Progressive dementia is the process by which an individual gradually losses their intellectual capacity and personality integration. In "The Yellow Wall-Paper," Gilman captures the essence of the journey to madness via her use of first person narration. The relationship between Jane, the narrator of the story, and her husband John provokes an uneasy curiosity in the reader. While the evidence that John sincerely cares for his wife and is attempting everything in his power to facilitate her recovery is apparent, a careful analysis of the story alludes to the possibility that he may be, perhaps inadvertently, at the root of her insanity.
Since "The Yellow Wall-Paper" is written in first-person, the reader's view of each of the characters is limited by the narrator's descriptions. Armed with that bit of a priori knowledge, we can get a feel for the relationship between John and Jane as represented by Jane's view of her husband and Jane's views of herself in her husband's eyes.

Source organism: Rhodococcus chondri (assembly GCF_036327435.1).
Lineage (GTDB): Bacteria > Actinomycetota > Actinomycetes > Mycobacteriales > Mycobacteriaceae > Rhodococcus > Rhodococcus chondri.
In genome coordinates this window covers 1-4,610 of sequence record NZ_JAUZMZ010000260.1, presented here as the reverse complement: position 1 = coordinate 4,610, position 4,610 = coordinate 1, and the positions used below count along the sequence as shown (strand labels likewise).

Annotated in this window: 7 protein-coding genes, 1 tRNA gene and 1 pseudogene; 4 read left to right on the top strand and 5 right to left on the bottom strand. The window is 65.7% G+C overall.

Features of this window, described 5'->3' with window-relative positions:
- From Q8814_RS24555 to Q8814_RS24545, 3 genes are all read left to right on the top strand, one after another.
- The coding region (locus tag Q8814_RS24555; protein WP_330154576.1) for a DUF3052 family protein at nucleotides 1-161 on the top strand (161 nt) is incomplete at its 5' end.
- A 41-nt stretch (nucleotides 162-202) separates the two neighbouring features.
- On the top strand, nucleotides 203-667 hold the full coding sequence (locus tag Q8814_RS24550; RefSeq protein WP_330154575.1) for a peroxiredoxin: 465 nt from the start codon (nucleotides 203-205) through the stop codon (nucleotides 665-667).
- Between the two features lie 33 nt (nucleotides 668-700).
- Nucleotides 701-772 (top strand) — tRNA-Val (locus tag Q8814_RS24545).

Jane views herself as a "comparative burden (3)" to her husband. She obviously wants to be a good wife, but her current condition seems to reinforce a latent inferiority complex. Jane says that John "laughs at her so about this wall-paper!" This statement provides evidence that Jane also suffers from delusions of persecution. It is unlikely that John is actually laughing extensively at his wife over something as mundane as wall-paper. Jane seems to have a great deal of respect for her husband. She thinks that "John never was nervous in his life" (3). This is additional evidence of Jane's inferiority complex relative to her husband because a rational individual would realize that everyone is nervous at some point in their life.
From one perspective, John appears to be sincerely concerned about his wife and...